I am just a few months away from being 100% debt free, including my school loans. If I could do it again, I'd have purchased my sound gear, and that's it. I'd have been debt free years sooner if I had, and would have had the peace of mind that goes with it. If you're thinking of making the plunge in to debt, ask yourself "Will it cost me more to buy this than to rent it in the long term?" and also "Do I want to have this kind of pressure to make money, to pay the bills, to make money..."

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Instigate you did, and well done. Great answers so far. –  g.a.harry Aug 15 '11 at 18:54
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I'm avoiding debt at all costs, and I feel it's hurting my short game. I don't have the gear to compete even on a local level, so I'm stuck giving away handouts, so to speak. Take in mind my financial situation is a lot different than a lot of people starting out, too; I don't have a degree, and I'm the sole-provider in a single-income family of 3.

Staying out of debt is all I can do to keep my head above water, some days.

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Good gear doesn't make a good sound designer, but a good sound designer can make up for bad gear. . .

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This is really difficult, and I know I stuggle being a gear head and always feel like getting a new piece of gear will complete my set-then something else comes along.

I think I learnt an important lesson though when I started buying lots of music gear that it's so much better to buy good/expensive gear from the off-set. Then if you really need to you can pretty much always sell it again (if you have looked after it well) for a good price.

I bought a V-Synth XT a while ago for £900 and sold it recently for £800, i'd had it for 2 years so it effectively become a £50per year loan-which is more than manageable+ plus i got to have it/learn it properly etc.

I also buy all my gear used if they are in good condition and never really had a problem with that.

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I've never gone into debt, but then never had a lot to throw around either.. All major purchases were made as an investment and everything was bought 2nd hand, saved a heap of money by lurking in the consignment pages and online groups. (I'm a location recordist and like bargins!) Over all, If I was to sell my kit tomorrow I'd get back cent spent because I bought the best, at a great rate. Put aside $XX a week and soon that $XXX item is closer.. Not sure if that helps?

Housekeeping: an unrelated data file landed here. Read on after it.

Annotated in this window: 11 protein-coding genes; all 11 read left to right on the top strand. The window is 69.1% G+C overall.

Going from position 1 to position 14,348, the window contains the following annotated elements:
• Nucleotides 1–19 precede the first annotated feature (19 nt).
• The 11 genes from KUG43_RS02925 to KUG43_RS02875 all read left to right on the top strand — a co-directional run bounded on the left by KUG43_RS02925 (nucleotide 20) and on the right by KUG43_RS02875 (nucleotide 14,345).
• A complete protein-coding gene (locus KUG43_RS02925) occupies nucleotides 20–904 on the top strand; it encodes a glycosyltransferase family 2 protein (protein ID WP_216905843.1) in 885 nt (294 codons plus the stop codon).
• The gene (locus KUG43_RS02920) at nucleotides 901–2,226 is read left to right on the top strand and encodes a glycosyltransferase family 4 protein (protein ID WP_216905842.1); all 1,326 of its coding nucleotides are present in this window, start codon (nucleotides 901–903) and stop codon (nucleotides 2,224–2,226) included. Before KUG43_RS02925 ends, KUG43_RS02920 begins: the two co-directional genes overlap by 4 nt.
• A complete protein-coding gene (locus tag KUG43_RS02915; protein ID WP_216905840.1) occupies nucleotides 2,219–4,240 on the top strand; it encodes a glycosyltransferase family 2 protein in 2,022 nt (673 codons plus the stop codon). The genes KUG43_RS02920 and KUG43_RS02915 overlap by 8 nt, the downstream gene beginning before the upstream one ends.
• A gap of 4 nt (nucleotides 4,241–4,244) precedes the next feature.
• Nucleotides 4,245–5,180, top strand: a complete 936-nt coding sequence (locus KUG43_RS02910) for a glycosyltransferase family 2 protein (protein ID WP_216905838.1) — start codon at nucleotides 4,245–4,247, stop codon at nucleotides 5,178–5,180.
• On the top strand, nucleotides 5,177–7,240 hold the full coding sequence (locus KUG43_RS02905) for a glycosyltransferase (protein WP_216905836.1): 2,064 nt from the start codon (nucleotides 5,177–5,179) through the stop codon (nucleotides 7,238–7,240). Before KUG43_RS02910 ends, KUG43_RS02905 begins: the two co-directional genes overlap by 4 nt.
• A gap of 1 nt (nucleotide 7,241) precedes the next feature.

Regards, Grant.

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I'm pretty poor, but I've managed to build up kit.

In this world, do NOT go into debt. It's not worth it. Beg and borrow until you can afford it.

I got a job recording some interviews, I asked them for half upfront, and then used that money to buy a TASCAM DR-100. I then did the job on that.

So I used the job to buy the equipment to do the job.

I know it isn't always that simple, but from someone who IS in debt, don't go into it.

That said, if you buy equipment, make sure you can retain it's resale value, AKA a quality mic looked after will always be a quality mic.

Good luck, and I'm still lusting after my first Sound Device recorder. I'll get there one day :)

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I've done the "use the job fee to buy the gear for the job" strategy before. It's a good one. –  Joe Griffin Oct 14 '12 at 0:21
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I've learned to really utilize my system. I have a Mac book pro 17" which I upgraded to 8gigs of ram, with sound miner, protools 10, and a control 24. In total I spent 4k on that set up and I also rent a 24/7 studio lock out for 600 a month, cus it can be so damn hard to work from home.. But I usually have atleast 4 drives going, my work G drive and my 3 D2 LaCie drives. 2 of them are for FX and 1 is strictly video playback. My point is I haven't had the heart to take a plunge with a better machine because literally I'm just maxing out my MacBook but it does the job I need it to. So I guess the theory "buy the cheapest car your ego can afford" is how I look at it as well. It's not always about having the best gear, it's about using what you can get to your best ability. If you open a line of credit and buy all kinds of crazy stuff then you'll never really learn to perfect one piece of gear inside and out. Pick exactly what will help you on a day to day and ask if it'll help your workflow, chances are if it doesn't then it's more of a want then a need. And that can be a thin line cus we all think we need the latest and greatest. Used gear FTW.